As an angel investor, advisor, tech executive, securities lawyer and an entrepreneur in my own right, I’ve been on many sides of the table when it comes to venture finance deals. I’ve seen and participated in some capacity for hundreds of startups that successfully got funded, and I’ve seen thousands of startup pitches that fell on deaf ears..
What are key differences between those startup founders and teams who achieve success attracting the third party capital that is wanted and needed to execute an ambitious business plan, and those who don’t? In my view, it is possible to identify certain prominent patterns and narrow it down to a few factors. Here is a short list of things that make a key difference, and a few things that create red flags.
The Right Mindset and Market Knowledge
Successful startup founders and teams don’t think in terms of “might” or “like to” or “next year.” They are focused and 100% committed, both in the present and over the long-term. If raising capital is required to take a big idea and make it a reality, then raising capital must be a top strategic priority. Many startup founders have learned that raising capital is hard: it takes time and money to raise money. Prospective investors want to see “skin in the game”, in terms of personal investment, focus and commitment. If the founder(s) is/are not at risk, that is a red flag to third party investors. Another risk factor is when a founder is only working part-time or spread too thin. Building a startup requires immense amounts of time, energy and creativity, and if a founder is juggling multiple projects/ventures (many different companies), the probability of success goes down. That’s a red flag.
When it comes to venture finance, the right mindset also means good self-awareness and an honest understanding of what is “market”. Successful startup founders and teams should be optimistic and ambitious, sure, but also realistic in terms of valuation, amounts and terms and conditions. Sophisticated providers of capital know what is “market”, and it is a serious red flag if a startup is pitching a deal that is not within a “ballpark” range.
When a startup founder or team claims that his or her idea and venture have no competitors, that is a red flag. This is usually a sign that the startup founder and team have/has either not done enough market research or is/are delusional. The competition is whoever or whatever is supplying the current solution to a problem, whether that is a third party solution or simply the status quo (i.e., “business as usual”). If a startup claims that its product or service has no competitors, then maybe there’s no real “customer problem” to be “solved” either. Of course, there are exceptional strategies that are “Blue Ocean” - creating and capturing uncontested market space and thereby making the competition irrelevant - but if a startup founder or team makes that claim, there better be back up to support it.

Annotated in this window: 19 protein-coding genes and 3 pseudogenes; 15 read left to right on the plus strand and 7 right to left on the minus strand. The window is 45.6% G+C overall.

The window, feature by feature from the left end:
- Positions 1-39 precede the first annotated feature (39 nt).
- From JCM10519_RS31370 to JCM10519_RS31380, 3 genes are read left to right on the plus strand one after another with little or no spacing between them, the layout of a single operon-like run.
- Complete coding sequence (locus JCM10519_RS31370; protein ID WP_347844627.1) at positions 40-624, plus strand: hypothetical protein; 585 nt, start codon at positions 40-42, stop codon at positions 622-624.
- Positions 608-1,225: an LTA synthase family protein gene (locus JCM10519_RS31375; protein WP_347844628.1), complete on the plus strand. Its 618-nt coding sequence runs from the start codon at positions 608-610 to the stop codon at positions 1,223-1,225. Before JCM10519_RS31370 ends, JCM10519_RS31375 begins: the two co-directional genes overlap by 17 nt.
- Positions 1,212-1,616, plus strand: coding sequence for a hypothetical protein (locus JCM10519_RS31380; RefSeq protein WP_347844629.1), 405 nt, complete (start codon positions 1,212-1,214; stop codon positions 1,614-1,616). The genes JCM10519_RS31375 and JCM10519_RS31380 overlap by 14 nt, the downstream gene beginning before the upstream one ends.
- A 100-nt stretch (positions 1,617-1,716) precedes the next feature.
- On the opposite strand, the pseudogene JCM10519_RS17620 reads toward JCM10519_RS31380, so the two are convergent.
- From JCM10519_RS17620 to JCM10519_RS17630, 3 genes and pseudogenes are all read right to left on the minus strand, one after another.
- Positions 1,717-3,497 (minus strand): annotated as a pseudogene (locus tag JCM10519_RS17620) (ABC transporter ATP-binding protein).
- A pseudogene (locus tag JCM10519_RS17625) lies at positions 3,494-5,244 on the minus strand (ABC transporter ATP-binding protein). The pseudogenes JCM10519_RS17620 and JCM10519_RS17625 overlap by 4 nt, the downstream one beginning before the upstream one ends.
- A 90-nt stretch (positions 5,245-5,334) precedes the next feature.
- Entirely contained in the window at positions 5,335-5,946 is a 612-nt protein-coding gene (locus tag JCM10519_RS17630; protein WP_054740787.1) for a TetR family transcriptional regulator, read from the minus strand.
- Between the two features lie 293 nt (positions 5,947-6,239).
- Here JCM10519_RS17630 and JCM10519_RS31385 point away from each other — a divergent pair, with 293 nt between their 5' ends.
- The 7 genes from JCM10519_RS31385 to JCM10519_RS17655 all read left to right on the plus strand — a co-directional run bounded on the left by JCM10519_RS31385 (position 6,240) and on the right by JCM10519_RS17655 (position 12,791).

Finally, there are a lot of creative and innovative people who call themselves “startup founders” but are really more comfortable acting as “inventors”. Sometimes these people spend years and years pitching their invention or innovation as the key to a “soup to nuts” business plan to anyone who might be a source of capital, including business angels and other pre-seed sources of capital, without success. It has been my experience that sometimes, this type of entrepreneur may finally achieve success when they change their mindset from “startup founder” to “inventor”. Instead of trying to organize and capitalize a startup team to take the big idea from soup to nuts, they pivot their approach by staying lean and seek to find ways to collaborate with targeted corporations with existing distribution and customers. Such corporations may be happy to provide a dedicated budget (like an R&D expense for the corporation), and then commercialize the invention or innovation with the corporation through negotiated win/win arrangements.
Communication Skills and Empathy
Communication skills are important for any business leader, but they are especially key for startup founders and teams. That means a clear pitch using the right tools and mediums, including high quality offering materials and content that tell the story and express the business opportunity, capability and potential in a truly compelling way. This requires authenticity and truthfulness. Why are you the one person or team who is able to deliver this product or service? What do you know or have that the others don’t? What is your unique value or selling proposition?